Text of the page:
During my trip as a Venture Leader in Boston and New York, I’ve tried to collect as much knowledge as possible about the US market. We’ve been to the Boston tech jam, which is basically a big party where tech companies are trying to recruit talented guys (companies which have a booth there are no more startups). One company was distributing flyers about what earn creative people in the US, depending on their location (infographic displayed above). My friend Adelina once published a really popular post about the salaries of developers and designers across the world. This kind of content is often popular, as everybody want to know how much it could earn!
I thought this content could be valuable to people who think that Switzerland is always too expensive to do tech (web, mobile) startups. Sure, this country is expensive, especially when you’re launching your company and need to bootstrap. By the way, there is an over-hype on the benefits of bootstrapping. Bootstrapping is great to prove that you can build things (execution!), but I don’t know many entrepreneurs who love this way of building a company. It’s harder. And bootstrapping can go well for a time, but to accelerate, it’s often not the right way. Swiss tech entrepreneurs are almost forced to use this way (but that could be the topic of another post!).
If you look at the infographic, you see that major US tech hubs (San Francisco, New York) have salary ranges which are really close to the Swiss ones. In my humble opinion, you can’t blame the high salaries in Switzerland for not being able to scale. What is missing is the quantity of talented people with the right skills. That’s for instance the reason why Arnaud moved Housetrip to London back in 2010. To scale, you need plenty of talents, quickly. And once you have VC funding, you have to pay market salaries (in addition to stocks) to attract the very best ones.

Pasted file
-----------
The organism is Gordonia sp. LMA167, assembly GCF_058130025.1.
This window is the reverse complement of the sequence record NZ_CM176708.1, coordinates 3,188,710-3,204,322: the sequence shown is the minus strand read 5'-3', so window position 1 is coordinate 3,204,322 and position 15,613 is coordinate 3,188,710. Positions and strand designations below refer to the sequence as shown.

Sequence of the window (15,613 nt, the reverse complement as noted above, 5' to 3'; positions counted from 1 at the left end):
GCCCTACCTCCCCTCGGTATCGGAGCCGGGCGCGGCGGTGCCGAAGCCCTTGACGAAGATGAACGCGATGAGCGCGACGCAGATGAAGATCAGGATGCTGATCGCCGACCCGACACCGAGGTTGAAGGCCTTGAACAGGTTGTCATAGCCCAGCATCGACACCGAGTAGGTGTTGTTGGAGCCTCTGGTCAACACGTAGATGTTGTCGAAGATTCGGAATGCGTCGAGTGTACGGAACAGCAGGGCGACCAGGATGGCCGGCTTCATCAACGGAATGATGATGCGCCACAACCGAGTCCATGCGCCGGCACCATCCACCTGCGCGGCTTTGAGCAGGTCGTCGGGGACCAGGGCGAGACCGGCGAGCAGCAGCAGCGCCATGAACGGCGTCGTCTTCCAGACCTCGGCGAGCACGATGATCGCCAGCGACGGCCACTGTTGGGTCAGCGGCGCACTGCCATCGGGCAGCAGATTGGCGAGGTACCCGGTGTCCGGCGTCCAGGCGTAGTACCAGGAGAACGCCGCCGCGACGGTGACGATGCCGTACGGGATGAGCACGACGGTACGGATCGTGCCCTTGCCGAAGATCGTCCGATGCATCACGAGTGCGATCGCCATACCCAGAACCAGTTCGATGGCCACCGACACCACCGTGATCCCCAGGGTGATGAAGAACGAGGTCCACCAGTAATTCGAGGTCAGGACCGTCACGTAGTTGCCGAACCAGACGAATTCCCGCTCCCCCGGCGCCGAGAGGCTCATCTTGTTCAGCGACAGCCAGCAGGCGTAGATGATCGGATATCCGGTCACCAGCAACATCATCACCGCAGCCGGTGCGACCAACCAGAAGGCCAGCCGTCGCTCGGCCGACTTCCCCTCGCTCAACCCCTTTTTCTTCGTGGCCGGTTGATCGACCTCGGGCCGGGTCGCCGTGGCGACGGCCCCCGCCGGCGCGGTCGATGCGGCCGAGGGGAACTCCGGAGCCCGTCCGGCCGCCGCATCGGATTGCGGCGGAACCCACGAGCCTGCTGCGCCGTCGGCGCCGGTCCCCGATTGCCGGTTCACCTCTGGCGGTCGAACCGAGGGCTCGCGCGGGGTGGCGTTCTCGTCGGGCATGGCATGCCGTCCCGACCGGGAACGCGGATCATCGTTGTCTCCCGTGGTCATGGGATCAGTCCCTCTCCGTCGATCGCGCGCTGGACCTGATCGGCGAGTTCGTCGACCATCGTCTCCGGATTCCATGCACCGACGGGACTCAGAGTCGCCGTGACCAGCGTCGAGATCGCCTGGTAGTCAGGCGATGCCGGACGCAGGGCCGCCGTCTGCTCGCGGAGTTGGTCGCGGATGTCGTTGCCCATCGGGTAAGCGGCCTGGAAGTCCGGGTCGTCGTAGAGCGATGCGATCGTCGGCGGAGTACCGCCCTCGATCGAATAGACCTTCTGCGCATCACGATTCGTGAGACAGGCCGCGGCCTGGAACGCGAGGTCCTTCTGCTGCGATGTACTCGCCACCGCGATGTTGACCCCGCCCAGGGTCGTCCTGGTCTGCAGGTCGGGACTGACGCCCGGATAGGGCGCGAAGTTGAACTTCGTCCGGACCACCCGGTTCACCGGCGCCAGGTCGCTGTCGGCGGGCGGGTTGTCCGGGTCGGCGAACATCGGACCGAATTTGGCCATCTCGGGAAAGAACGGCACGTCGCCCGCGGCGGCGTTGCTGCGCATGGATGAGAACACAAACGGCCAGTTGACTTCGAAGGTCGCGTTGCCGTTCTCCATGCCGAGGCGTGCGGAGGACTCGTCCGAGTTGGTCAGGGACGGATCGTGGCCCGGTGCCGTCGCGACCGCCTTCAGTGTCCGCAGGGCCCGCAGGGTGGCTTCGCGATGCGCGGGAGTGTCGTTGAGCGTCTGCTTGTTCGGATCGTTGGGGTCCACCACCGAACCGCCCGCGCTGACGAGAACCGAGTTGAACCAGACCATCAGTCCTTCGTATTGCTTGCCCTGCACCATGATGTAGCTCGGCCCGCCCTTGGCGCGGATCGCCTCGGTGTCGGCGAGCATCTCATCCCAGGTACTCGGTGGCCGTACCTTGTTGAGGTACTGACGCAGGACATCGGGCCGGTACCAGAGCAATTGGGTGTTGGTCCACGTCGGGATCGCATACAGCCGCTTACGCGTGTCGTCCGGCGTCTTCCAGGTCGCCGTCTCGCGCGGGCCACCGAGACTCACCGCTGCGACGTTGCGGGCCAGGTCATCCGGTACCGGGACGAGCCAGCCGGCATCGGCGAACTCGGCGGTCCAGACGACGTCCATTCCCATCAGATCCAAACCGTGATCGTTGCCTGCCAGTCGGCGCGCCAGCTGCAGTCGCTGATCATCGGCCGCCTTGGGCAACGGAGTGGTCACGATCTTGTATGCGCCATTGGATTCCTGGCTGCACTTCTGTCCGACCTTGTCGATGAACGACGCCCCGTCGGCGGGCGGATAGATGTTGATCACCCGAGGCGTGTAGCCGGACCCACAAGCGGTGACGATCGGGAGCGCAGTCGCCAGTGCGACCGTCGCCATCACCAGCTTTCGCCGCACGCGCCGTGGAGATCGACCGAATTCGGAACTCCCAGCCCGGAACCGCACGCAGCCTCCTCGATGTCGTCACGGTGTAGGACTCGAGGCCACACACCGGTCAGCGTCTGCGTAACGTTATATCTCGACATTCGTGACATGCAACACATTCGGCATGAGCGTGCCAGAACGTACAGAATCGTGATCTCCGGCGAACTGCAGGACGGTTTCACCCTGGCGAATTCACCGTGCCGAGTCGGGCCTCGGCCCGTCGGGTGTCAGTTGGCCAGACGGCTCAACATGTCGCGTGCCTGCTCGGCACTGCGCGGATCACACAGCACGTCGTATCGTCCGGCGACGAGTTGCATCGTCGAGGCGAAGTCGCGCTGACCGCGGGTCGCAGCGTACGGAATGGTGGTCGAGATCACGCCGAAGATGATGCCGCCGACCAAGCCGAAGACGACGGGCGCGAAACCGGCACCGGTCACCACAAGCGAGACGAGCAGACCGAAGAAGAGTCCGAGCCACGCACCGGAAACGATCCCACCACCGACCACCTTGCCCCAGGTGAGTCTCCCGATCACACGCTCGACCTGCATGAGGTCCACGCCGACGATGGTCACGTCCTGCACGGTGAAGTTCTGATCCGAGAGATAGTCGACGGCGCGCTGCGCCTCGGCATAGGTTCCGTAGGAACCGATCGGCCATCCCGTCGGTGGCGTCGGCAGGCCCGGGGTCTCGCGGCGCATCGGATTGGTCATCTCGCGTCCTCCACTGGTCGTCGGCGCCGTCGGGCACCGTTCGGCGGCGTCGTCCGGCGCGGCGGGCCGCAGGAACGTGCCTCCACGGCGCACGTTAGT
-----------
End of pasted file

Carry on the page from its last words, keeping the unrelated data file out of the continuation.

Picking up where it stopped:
Quantity of talents is something, but the biggest paradox of Switzerland startup scene is probably that there isn’t enough money in Switzerland. Not enough money flows to startups and young innovative businesses. But that’s again a topic for another post!
My biggest learning in this infographic is that UX Designers are the best paid creative people (just after the information architects). And it’s completely right. What makes the difference is often not the technology. It’s the usability, the user experience (UX). Strong technology but people don’t understand how to use the product? Fail. Many people think it’s easy, or it’s quick to realize. It’s wrong. A really good UX Designer is extremely rare. And it’s a relatively new job (web or graphic design is not similar to UX design).
In my own startup, I have the chance to work with a very talented UX designer, my co-founder Sébastien. He has a deep sense of quality and details. 20/80 rule is not enough with UX design. It has to be 100% perfect and well-thought (or let say, 99%!). You can’t spare on quality. You can’t spare on the UX. And furthermore, in my own startup, we do Swiss quality!
One asked me sometimes ago if I was struggling to hire developers in Switzerland. No. I’ve found the talented guys I needed. And had even a few talented people who I would have loved to hire (I’ll come back to them once we’ll be scaling!). The “key“ is to always be in hiring mode and know where to find your future employees. But UX designers are extremely rare and not easy to find. Think about this skills if you plan to launch a web/mobile startup!